Next, we have the hotshot trading couple. After attending a trading course, hotshot couple was eager to apply what they have learned in the stock market. With a 2-year profitable track record, hotshot couple began posting some not-so-nice stuff on Facebook, even once openly denigrating an institutional investor which we all are familiar with. Every so often, he will post a stock chart with a smiley face, fishing for the comments of others. Lately, the couple commented that profits are harder to come by.....

Next up, we have our "value investor." "Buy Low, Sell High" and "Hunting for value" are some of the catch phrases she used. What intrigued me was her underlying thinking behind her recent buy call on Facebook: Samsung Galaxy Note 7 explode --> recall product --> revenue drops --> share price drop --> value stock.

Out of curiosity, I searched for Samsung's share price. The display is set to 5 years.

Well, the price did dive recently. But I wouldn't call Samsung a value stock. 

Also, Samsung phones happens to be in vogue now. You'll never know when they might go the way of Nokia or Blackberry. I have neither the competency in evaluating such companies nor am I keen to become dependent on the vagaries of consumer preferences.

What about the fundamentals? 

Cash flow from operations is decreasing/okaaayy. Intangibles are growing....Nah. Not my cup of tea. I'll pass.

Finally, we have the "investment" guy. I don't know him personally but a friend working in another company used him as an example of what not to say when introducing yourself on your first day of work. "Investment" guy is an intern whose interest/hobby is investing, as investing allows him to live the high life, fund his wanderlust, as well as to retire early. Following "investment" guy's sharing, my friend shared that the meeting room burst out into "oooo", "waaah", "rich kid", "investment siol!", etc.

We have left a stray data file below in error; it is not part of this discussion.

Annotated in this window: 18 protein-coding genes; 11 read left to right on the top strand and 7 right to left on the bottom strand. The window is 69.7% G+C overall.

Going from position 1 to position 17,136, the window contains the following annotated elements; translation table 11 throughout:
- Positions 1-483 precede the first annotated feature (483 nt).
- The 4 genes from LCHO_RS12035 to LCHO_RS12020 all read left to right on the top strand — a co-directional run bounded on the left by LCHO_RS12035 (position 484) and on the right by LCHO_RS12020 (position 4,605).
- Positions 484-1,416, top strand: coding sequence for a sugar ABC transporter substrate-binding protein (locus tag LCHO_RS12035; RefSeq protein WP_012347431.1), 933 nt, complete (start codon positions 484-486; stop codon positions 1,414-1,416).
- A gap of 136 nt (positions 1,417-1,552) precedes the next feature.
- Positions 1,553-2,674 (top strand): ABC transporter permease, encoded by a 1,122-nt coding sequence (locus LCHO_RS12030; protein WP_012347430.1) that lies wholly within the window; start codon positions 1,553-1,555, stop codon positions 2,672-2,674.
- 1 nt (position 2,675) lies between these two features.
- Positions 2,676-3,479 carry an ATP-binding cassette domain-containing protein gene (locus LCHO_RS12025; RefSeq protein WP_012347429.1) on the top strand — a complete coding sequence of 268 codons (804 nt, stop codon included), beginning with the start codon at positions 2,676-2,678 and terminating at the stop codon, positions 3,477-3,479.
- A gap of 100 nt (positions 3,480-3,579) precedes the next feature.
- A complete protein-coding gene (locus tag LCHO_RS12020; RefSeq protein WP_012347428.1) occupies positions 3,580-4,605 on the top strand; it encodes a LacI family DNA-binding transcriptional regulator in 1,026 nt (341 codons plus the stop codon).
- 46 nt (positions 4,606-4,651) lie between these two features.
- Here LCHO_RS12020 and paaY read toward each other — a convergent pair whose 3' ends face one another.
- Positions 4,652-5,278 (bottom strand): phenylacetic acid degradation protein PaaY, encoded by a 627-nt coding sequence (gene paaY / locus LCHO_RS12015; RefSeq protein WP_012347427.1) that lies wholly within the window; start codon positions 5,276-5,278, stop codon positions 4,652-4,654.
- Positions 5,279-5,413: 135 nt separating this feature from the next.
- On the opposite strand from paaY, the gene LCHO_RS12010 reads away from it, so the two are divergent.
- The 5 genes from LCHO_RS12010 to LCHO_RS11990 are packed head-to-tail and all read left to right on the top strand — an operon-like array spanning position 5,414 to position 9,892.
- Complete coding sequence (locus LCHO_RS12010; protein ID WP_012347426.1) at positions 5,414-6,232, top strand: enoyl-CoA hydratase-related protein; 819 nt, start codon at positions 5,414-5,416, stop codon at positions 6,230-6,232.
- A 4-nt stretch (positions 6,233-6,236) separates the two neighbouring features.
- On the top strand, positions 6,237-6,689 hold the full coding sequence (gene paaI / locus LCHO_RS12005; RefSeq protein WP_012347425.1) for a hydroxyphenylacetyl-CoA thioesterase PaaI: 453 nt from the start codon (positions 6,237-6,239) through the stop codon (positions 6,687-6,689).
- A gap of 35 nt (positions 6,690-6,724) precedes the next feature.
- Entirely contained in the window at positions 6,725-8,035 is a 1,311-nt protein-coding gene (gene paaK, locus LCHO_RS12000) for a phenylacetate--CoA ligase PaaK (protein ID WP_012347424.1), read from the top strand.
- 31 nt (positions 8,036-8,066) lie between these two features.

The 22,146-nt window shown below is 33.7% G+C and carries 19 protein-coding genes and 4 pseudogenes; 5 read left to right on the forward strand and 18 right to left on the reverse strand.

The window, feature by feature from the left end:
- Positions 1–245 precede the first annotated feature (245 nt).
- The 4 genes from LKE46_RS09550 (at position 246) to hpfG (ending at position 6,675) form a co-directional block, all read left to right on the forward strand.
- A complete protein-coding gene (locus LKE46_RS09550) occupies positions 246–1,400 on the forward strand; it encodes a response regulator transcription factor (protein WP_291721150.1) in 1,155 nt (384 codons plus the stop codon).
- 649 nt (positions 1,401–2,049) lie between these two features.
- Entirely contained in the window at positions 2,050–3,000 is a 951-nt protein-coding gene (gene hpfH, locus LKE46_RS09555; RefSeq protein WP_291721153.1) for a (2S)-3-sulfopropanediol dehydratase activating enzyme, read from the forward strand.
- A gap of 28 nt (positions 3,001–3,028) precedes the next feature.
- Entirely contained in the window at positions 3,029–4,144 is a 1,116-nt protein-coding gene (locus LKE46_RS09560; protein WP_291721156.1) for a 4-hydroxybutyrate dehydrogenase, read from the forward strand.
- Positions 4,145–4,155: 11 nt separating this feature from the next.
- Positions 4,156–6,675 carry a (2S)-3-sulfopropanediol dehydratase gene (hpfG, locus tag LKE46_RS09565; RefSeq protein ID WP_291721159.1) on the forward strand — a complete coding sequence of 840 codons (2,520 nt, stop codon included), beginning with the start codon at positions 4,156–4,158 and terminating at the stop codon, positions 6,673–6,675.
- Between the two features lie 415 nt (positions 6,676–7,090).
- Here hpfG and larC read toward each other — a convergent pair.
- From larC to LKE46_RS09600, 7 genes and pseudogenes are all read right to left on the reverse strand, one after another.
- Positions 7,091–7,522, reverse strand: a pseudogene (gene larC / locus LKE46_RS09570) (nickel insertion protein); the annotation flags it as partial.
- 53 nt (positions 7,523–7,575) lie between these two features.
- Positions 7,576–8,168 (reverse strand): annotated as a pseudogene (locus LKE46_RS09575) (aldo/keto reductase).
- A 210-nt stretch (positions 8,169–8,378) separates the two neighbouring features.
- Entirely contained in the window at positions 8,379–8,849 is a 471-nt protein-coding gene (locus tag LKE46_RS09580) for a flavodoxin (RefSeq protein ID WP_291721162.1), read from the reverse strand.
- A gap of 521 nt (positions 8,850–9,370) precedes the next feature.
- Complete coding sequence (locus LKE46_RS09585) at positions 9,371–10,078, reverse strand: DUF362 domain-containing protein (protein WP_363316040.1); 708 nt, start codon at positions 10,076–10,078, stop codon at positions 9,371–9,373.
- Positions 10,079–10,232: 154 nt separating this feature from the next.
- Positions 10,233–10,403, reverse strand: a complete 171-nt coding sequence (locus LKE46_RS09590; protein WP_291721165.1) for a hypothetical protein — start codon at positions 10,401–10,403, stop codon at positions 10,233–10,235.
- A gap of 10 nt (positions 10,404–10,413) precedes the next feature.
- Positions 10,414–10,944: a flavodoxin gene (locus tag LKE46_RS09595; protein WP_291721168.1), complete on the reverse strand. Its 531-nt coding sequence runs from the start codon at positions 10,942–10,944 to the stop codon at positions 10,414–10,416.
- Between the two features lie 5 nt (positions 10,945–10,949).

Readers, I'm not sure what you think of these examples. As a private person (more so when it comes to investing), I think that these expressions are over-the-top. Furthermore, I think that there might be consequences for such expressions.

Look at how quickly people descended on "income investor," suggesting for catch-up sessions in order to get free meals. Now it becomes way harder to distinguish real friends from the false.

Would it be to your advantage if your bosses know that you could "quit anytime" because you are trying to achieve FF/FI (or whatever "retirement" term you use)? You could be perceived as "less dedicated" than your peers, even if that may not be the case.

Why should the company give you increment and bonuses when you are "so rich already?" Hmm.

When there are lay-offs in a recession, who is more likely to get retrenched? The diligent breadwinner who is supporting multiple kids or the young single who shares about the free money that he or she receives from the stock market? I'm sure the bosses' compassion would be directed towards the former.

Don't forget to take into account human envy. If your bosses are ones that did not manage their personal finances well in their youths, your success sticks up like a sore thumb, reminding them of "what could have been" if they had recognized the importance of proper financial management in their early years and have acted on them.

As for myself, nothing to see here. Move along now. I'm just 瞒天过海-ing. I'm just a regular unintelligent nerd who only knows how to work hard, study, and learn. Simi is investing? Can eat one?